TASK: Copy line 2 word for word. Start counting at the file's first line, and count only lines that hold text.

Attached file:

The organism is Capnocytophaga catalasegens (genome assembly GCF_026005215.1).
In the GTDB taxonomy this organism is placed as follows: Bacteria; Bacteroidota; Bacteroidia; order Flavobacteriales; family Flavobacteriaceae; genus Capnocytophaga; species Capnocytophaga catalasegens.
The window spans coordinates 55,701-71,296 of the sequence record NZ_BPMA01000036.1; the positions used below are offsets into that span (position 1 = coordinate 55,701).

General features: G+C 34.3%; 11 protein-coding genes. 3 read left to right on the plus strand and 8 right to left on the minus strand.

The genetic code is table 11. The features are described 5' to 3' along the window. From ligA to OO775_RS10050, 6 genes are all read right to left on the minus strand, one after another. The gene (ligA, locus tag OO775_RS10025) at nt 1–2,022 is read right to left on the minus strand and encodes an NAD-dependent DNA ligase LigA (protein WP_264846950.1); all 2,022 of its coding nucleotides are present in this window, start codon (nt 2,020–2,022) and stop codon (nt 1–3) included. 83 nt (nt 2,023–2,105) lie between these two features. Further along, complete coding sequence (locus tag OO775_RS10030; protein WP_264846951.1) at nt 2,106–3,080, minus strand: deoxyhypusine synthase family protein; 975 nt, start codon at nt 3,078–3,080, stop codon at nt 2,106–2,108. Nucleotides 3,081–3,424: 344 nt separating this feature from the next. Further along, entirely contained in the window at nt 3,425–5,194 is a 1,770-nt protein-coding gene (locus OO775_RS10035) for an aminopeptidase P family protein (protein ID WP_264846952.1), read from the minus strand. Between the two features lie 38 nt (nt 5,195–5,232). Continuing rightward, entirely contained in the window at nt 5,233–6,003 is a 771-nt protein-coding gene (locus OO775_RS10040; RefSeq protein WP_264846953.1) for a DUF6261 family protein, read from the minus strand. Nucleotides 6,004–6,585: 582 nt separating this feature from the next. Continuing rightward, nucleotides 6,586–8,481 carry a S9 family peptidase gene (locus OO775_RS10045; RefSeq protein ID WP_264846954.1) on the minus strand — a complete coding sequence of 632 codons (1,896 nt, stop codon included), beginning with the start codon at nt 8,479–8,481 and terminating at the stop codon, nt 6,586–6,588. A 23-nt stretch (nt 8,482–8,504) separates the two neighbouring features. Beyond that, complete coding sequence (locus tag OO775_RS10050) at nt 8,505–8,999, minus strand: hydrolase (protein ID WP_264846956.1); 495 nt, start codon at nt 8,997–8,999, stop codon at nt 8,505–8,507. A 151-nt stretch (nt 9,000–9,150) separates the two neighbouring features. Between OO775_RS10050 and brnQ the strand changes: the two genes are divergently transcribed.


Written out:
In the GTDB taxonomy this organism is placed as follows: Bacteria; Bacteroidota; Bacteroidia; order Flavobacteriales; family Flavobacteriaceae; genus Capnocytophaga; species Capnocytophaga catalasegens.